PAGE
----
But what are Podcasts and what good are they? Podcasts are generally "radio shows" that are published on the world wide web that can be downloaded and listened to at anytime. Podcasts ranges from Political commentaries, scholastic reviews, Spiritual and Faith Conversations, Foreign Language classes and a whole lot more. Take podcasts with you on your commute to work or that cardio work out at the treadmills. These small bits of information streamed to you could be an enriching as grabbing a book on these topics.

Check out for my suggested Podcasts. The ones that I frequently listen to ranges from Effective Management Tips ( to enriching my connection with my faith through podcasts.

Go to a Retreat
A retreat need not be a set on a glamorous Caribbean beach spot or even be as expensive as a Beverly Hills Spa. A retreat in the middle of Central Park with a good book, a picnic blanket and maybe sparkling cider (I'm not sure if they allow wine in the parks here in NY) would be a great way to unwind for a day. Or if you have a couple of days to spare, you can head down to small communities in the middle of nowhere to get away from the hustle and bustle of the city. One suggestion for the East Coast dwellers would be Jim Thorpe, PA ( A charming little town in Pennsylvania where you enjoy the simpler offerings of life.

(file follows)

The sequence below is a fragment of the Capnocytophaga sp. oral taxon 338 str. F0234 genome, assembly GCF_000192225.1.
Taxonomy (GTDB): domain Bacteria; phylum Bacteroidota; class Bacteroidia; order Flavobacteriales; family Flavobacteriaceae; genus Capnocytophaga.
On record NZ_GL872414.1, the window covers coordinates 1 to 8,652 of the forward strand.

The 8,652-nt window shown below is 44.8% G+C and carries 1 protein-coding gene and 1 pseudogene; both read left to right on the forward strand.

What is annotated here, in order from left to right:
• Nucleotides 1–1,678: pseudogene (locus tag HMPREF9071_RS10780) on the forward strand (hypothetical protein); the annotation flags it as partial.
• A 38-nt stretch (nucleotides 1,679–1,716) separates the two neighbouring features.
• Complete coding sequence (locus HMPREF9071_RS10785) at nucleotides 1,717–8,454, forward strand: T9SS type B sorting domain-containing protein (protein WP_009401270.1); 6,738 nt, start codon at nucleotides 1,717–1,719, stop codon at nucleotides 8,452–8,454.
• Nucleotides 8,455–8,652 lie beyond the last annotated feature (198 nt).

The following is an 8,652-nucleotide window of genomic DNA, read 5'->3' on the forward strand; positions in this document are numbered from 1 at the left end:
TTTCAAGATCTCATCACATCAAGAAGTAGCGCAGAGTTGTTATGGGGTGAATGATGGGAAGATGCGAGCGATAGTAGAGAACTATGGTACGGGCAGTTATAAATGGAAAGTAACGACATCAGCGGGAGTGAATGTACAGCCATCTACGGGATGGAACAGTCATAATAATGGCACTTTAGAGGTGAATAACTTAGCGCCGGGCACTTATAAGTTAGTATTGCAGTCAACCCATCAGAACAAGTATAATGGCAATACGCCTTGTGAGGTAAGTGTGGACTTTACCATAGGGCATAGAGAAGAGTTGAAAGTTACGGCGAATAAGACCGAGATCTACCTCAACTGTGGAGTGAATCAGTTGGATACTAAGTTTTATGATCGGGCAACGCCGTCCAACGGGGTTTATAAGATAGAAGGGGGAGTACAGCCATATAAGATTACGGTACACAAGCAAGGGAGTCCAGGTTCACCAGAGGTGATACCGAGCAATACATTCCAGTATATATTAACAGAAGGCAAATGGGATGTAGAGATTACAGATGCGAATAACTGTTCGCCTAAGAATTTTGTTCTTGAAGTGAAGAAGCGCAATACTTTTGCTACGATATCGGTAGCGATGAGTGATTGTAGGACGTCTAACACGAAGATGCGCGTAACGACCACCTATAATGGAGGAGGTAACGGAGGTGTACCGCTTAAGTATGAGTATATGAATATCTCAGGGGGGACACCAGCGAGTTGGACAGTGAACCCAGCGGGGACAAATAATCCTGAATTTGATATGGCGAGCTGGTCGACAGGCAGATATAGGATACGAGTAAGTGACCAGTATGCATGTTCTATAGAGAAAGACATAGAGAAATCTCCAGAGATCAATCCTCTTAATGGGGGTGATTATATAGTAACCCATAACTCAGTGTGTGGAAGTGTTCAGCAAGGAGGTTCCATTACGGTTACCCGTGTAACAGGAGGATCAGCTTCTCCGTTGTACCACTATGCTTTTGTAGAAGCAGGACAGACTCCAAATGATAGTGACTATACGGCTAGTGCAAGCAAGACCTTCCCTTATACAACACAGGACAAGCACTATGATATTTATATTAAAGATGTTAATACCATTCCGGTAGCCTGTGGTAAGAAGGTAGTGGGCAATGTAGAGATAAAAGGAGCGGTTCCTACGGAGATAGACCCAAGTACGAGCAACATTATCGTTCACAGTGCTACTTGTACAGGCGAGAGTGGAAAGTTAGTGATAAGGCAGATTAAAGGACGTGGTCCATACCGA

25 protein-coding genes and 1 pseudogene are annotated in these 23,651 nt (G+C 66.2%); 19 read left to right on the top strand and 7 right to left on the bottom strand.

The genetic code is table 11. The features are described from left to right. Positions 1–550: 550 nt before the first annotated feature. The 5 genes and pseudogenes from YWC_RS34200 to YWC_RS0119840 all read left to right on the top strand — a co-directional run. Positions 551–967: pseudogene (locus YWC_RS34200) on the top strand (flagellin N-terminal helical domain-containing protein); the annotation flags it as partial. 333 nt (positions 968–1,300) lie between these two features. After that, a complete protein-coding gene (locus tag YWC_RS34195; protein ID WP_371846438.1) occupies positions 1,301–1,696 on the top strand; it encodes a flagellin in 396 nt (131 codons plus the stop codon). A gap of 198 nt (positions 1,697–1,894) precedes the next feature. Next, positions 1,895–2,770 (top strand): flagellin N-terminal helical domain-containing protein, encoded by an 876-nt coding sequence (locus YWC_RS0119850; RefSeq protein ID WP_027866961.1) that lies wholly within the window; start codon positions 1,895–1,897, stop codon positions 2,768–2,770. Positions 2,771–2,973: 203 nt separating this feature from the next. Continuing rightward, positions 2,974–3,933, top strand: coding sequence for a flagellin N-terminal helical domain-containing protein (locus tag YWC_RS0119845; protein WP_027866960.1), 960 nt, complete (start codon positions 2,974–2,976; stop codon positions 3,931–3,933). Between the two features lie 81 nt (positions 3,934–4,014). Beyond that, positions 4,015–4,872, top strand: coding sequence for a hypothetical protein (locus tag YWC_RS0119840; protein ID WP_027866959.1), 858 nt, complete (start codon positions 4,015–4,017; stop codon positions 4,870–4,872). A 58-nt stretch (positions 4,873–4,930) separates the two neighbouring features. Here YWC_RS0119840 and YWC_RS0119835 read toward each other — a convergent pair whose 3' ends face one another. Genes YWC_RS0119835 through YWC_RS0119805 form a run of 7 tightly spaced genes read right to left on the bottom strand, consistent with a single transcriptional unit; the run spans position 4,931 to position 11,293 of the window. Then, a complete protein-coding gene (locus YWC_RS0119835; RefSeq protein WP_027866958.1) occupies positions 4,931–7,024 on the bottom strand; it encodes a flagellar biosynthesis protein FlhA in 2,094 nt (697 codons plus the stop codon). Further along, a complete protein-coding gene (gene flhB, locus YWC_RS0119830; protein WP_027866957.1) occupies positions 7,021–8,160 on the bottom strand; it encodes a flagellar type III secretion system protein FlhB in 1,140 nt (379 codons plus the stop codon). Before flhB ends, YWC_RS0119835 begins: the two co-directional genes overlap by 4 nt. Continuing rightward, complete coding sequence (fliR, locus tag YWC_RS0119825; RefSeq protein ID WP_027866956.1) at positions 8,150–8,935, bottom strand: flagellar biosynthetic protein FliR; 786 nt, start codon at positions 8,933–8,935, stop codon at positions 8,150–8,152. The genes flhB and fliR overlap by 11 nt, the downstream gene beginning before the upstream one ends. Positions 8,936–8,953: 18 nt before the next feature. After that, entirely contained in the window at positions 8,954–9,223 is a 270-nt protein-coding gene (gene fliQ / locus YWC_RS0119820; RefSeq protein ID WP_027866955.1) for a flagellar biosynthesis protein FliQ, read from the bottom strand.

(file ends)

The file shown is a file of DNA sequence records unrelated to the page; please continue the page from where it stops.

This year, I went on a spiritual retreat to energize my mind, body and soul. The Paulist Mission of North American sponsors this Young Adults Retreat through their Young Adult Ministry with This year, I find myself in the middle of Oak Ridge, NJ in the vast retreat house of the Paulist Fathers with around 40 young adults in their 20's and 3o's. A great weekend of connecting with like minds and growing your network of friends and spiritual support as we face issues that affects us and our communities. Their next retreat is scheduled on November 9 - 11, 2007. Visit to learn more about upcoming schedules of the Retreats.

Go on a Vacation
We might not have time to have a lavish European vacation (due to time and the high currency exchange rates) but with a few hops and jumps we can find yourself enjoying the great and historic country that we have. A day trip in Boston from NY would costs you around $150. That will include your round trip Greyhound bus for about $55, a Duck Tour Boat Ride for around $30, your day pass for the trains and buses for $9, which leaves you with $56 left for lunch at McCormick&Schmick's, a Boston Red Sox souvenir shirt (of just buy a plain Boston shirt would do) and maybe grabbing some Boston Beans while you are at it. To make your day trip cheap yet fun, I suggest to take your courageous friends along for the Freedom Trail walk. It will be a long day of walking, so end your day with the Duck Tour to relax and see the city from the river. I suggest that you buy your Duck Tour tickets in advance to avoid missing the chance if it ever sells out.

Summer's end may be fast approaching, but it doesn't mean giving up on some R&Rs. Enjoy the rest of the summer!